All of 1980 Additions to Denali National Park and Preserve Now Open to Snowmobiling for Traditional Activities-Feb 6, 2008
Contact: Kris Fister, 907-683-9583
Recent storms have brought additional snow to Denali Park and Preserve and the Superintendent has determined that there is now adequate snow cover for the use of snowmobiles for traditional activities in all the 1980 additions to Denali National Park and Preserve. The open areas include the park and preserve additions north and south of the crest of the Alaska Range. Riders are reminded that all lands within the former Mount McKinley National Park on both the north and the south sides of the Alaska Range are closed to all snowmobile use by federal regulation.
Despite these recent improvements, snow depths may be less than normal in some of the Stampede Trail corridor area west of Healy. Riders are advised to follow the established trails and frozen rivers in the area when possible. It is also the rider’s responsibility to avoid locations where wind or topographic conditions may have reduced snow depth and created situations where damage to vegetation or soils could occur, or where vegetation is taller than the protective snow cover.
Riding conditions are potentially very dangerous due to recent snowfall and high winds. There are many areas of thin ice or open water and avalanche hazard could be high due to wind crusts in the snow pack. It is important to avoid steep slopes, narrow valleys, and ravines.
Winter weather in the Alaska Range can change very quickly and become severe, with high winds and temperatures well below zero. Park rangers stress the importance of bringing survival gear on all trips into the backcountry and informing friends or relatives of your travel plans. Remember to assess local conditions before venturing into the backcountry.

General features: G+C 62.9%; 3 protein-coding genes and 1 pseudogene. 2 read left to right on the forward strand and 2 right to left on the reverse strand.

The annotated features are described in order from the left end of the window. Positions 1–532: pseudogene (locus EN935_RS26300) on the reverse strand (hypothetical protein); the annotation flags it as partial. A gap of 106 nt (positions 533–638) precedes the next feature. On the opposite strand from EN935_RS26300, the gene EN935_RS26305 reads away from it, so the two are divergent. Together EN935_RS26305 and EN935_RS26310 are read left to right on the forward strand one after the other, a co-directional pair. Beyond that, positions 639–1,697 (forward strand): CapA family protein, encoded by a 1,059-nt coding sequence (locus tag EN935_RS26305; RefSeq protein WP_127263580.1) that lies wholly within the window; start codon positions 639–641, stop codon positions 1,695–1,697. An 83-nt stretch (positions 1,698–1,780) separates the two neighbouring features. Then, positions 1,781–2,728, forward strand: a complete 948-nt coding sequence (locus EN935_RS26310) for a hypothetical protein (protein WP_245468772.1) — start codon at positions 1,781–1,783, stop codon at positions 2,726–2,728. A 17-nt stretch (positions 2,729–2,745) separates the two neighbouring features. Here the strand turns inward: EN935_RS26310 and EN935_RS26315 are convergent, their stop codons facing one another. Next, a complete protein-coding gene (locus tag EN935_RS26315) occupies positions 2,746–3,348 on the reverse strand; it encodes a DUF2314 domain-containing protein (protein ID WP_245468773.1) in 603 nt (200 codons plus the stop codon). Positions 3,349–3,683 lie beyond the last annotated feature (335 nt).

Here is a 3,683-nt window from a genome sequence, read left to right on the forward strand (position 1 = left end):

Riders are also reminded that federal regulations require that riders do not:
Snowmobile operators must be at least 16 years of age unless accompanied and supervised by a responsible person 21 years of age or older. The supervising rider must keep the other rider in sight and may not supervise more than one person at a time. Alaska State statutes also require that snowmobiles be registered and numbered. Riders must report accidents resulting in injury to or death of a person, or property damage by the quickest means to park rangers.
The Murie Science and Learning Center is open from 9:00 a.m. – 4:00 p.m. daily as the winter visitor center, providing visitor information and backcountry permits. Park information is also available on the web at www.nps.gov/dena. For additional information, call park headquarters at (907) 683-2294 from 8:00 a.m. – 4:30 p.m. daily.
Did You Know?
Warmer average temperatures over several decades have resulted in expansion of woody vegetation. If this warming trend continues, it will change Alaska's ecosystems and drastically alter the physical appearance of Denali's landscape, as treeline marches higher up the mountains.